Monday, October 15, 2012

Top Ten Picture Book Authors

This week it's top ten authors in x genre.  I'm actually not a big genre reader.  I'll read any - after I took a Readers Advisory class and had to read a novel a week in different ones, from romance to horror to literary nonfiction (that was an amazing experience) - but I can't pick any genre in which I have ten favorite authors.  Realistic fiction comes the closest, I suppose, but that seems sort of lame.  So picture books it is!

10. Brian Selznick

Normally, I wouldn't call Brian Selznick's The Invention of Hugo Cabret and Wonderstruck picture books, but the Caledecott Committee did, so that's good enough for me.

9. David Wisniewski 

I just discovered Wisniewski's work when I was reshelving picture books.  His work, Golem, for which he won the 1997 Caldecott, is an artistic wonder of paper craft.  It's a little dark for my picture book readers, though, so I added this title, Tough Cookie, to my fall book order.

8. Kevin Henkes

I know that Henkes has done a lot of other more popular work, like Lilly's Purple Plastic Purse and Kitten's First Full Moon, but A Good Day is my favorite.  If there's any book that I'd like to go cut up and make into gift wrap or posters, this is it.  

7. J. Klassen

This is a new favorite author.  This is Not My Hat continues the hat theme after the hit of 2011, I Want My Hat Back.  I feel a preschool storytime theme brewing . . . 

6. Jan Brett

Jan Brett's books are an intricate delight, and truly a must-have for any children's library.  I especially love that Brett has created signs for libraries and distributes these free on her website:  "Print as many as you wish."  How cool is that!  (Smart too - get the librarians on your side, and they'll buy all your books.)

5.  Quentin Blake

Although I'm featuring picture book authors, I have to include Quentin Blake here, just for his illustrations.  I wasn't aware that he's author/illustrator of many books in his own right.  I'll have to check those out.  Blake, of course, illustrated many of Roald Dahl's books, including most famously, Charlie and the Chocolate Factory.  Check out his Rights of the Reader poster (with Daniel Pennac) - free for download here.

4.  Chris Van Allsburg

Van Allsburg's portfolio is very deep - Jumanji, The Garden of Abdul Gasazi, and The Mysteries of Harris Burdock.  The one above, though, is my favorite, for its almost ethereal images that evoke the exact emotions of the story.

3. Tad Hills

Truth be told, I've never read one of Tad Hills books - they are always checked out!  But after hearing of his generosity to a great cause - creating an original Christmas card for free - he has to be included on this list.  

2. Kate and Jim McMullan

This is a favorite book of mine to read out loud.  And how could it not be?  Know what I do when you're asleep? / Eat your trash, that's what.  I will say, though, they get to the near top of my list also for the reminder of another of their books popping up in my Amazon feed, with me just seeing the title.  I wondered what sort of book Amazon was suggesting I buy!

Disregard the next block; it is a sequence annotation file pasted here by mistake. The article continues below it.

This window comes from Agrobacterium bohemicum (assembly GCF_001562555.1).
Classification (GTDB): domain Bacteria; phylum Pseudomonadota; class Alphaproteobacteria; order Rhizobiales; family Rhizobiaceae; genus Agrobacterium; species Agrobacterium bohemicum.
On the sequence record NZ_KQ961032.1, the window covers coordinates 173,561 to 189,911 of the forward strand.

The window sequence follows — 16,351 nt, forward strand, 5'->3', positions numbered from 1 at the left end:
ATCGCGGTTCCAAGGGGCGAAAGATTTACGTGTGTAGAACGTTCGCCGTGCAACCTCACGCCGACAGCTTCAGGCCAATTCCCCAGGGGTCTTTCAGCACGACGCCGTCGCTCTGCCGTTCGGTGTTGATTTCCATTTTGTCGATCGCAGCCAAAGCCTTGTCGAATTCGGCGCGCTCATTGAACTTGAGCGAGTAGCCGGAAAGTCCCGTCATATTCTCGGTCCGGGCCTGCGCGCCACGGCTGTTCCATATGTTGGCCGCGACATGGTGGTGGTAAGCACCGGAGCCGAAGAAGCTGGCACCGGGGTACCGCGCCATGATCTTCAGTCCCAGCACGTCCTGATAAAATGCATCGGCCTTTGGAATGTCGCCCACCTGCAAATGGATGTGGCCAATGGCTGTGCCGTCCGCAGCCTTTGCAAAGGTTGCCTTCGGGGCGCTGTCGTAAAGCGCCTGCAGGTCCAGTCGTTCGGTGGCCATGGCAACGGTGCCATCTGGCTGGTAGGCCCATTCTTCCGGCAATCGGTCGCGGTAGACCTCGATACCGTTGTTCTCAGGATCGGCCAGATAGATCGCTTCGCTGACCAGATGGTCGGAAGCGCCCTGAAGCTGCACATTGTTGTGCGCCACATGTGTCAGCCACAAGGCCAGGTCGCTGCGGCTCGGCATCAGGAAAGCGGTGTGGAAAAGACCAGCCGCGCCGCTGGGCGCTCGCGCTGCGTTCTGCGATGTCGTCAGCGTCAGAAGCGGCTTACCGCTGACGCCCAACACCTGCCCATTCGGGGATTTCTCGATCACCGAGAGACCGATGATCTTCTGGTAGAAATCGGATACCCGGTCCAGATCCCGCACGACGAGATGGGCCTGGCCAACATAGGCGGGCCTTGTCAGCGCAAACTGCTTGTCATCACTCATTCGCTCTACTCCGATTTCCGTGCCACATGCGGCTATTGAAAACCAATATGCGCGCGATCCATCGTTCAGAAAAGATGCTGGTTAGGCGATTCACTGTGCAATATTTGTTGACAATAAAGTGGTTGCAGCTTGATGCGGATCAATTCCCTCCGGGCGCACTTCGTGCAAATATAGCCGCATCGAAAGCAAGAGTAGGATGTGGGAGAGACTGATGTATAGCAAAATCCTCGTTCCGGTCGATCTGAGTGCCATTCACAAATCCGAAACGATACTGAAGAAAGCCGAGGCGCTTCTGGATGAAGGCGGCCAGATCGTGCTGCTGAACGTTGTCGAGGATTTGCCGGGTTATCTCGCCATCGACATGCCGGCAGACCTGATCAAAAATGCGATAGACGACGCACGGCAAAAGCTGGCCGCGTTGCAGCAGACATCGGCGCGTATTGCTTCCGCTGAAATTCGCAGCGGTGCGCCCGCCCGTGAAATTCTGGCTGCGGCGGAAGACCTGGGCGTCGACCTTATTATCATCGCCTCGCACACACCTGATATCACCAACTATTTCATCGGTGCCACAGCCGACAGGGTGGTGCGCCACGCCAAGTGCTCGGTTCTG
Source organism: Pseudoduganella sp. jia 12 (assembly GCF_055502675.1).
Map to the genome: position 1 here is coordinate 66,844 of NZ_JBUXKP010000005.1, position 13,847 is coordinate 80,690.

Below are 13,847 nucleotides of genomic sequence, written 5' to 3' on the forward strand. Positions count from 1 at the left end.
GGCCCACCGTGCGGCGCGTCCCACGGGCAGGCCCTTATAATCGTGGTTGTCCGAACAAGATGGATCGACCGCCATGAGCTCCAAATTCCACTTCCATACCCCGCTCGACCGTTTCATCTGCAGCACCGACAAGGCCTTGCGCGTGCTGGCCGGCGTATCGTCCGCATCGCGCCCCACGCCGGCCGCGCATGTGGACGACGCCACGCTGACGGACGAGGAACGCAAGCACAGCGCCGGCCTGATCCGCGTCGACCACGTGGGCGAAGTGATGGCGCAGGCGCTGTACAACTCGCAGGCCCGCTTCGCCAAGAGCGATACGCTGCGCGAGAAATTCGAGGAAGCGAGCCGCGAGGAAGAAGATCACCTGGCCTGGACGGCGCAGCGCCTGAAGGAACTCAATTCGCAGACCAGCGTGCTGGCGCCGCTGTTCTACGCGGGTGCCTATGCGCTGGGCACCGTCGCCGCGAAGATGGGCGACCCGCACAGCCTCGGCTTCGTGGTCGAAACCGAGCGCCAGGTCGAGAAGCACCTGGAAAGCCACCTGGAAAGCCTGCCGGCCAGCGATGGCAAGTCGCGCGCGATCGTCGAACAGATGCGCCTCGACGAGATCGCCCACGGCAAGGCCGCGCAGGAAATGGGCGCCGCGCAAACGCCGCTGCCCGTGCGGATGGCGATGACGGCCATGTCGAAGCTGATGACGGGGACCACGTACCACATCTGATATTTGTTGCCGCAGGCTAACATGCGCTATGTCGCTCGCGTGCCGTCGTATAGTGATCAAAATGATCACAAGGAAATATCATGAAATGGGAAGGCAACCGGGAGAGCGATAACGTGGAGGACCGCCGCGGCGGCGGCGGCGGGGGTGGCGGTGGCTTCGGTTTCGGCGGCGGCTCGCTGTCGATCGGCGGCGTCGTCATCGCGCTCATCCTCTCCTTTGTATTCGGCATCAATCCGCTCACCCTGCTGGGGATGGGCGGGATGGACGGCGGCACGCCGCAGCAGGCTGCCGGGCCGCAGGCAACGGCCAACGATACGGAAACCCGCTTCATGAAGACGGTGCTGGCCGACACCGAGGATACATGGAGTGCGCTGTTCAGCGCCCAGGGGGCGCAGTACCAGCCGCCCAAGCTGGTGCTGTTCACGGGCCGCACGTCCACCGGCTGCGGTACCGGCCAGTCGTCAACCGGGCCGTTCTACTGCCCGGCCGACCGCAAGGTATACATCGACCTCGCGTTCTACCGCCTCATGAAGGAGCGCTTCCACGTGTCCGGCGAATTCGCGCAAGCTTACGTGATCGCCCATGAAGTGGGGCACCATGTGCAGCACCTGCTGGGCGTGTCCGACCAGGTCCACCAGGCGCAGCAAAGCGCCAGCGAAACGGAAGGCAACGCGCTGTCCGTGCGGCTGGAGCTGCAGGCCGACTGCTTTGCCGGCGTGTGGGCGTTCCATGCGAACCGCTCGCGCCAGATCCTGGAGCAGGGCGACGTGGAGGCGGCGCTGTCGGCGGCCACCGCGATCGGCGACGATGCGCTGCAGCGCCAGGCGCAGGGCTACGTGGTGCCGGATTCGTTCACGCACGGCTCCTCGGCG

1.  David Wiesner

I've already talked about Wiesner, winner of the 2007 Caldecott for Flotsam, and before that, one in 2002.  Although there are other wordless books that have a less intricate of plot and perhaps are better choices for younger students, you have to hand it to Wiesner for boldly going where no one had gone (much) before.  Word is, Wiesner is working on a new book, called Mr. Wuffles.


  1. Isn't Brian Selznick a stunning author/illustrator? I would call his books perfect for all ages, they're so beautiful and timeless!

    I remember loving Jumunji when I read the book as a child after watching the film- I really loved his work after that, it's so unusual and detailed!

    This is a great list!

    1. I love to share Selznick with students who think they don't like big books. :) Last year, we had this reading program in the elementary library where kids would count the pages they'd read and compete for gift certificates at the end of the year, so there was a lot of checkouts for his books!

      Thanks for stopping!

  2. The Invention of Hugo Cabret is such a great book. I really enjoyed reading it and looking at the beautiful illustrations. Wonderful author! :)

    J'adore Happy Endings

    1. Have you read Wonderstruck? I didn't read it right away, thinking it'd be too similar to Hugo Cabret, but he is such an amazing storyteller. It was magnificent too, just in a different way.

      I added your blog to my RSS!

  3. Love this list! Jon Klassen is a new favorite. And he is coming to visit my little school in two weeks! Very exciting!

    Here's my Ten Ten Favorite Travel Writers. I hope you'll stop in!

    1. Oh my gosh! Will you blog about his visit? That's so exciting. We haven't had big named authors at our school. Is it cheaper and easier than I think?

  4. Can I tell you how much we love I Stink in this house? We have literally read three copies to shreds! Great list!

    Check out my Top Ten Favorite YA Contemporary Authors HERE!

    Also, I have a FANTASTIC giveaway of a SIGNED copy Lauren Oliver's new book, THE SPINDLERS, going on HERE!

  5. I used "I Stink" one spring, doing preschool storytime at the public library. The theme was "spring cleaning." Here'sthe link. Super fun!

  6. What a fun idea! This is the first time I come across this genre this week :) I recently bought the movie Hugo, but I'm definitely planning to read the book too.

    TTT fairytale authors @thedailyprophecy

  7. Love this list! Also, you should rush right over to look at Tad Hills's website, especially the pictures of Halloween costumes he made for his kids - you can tell he's an ex-sculptor : )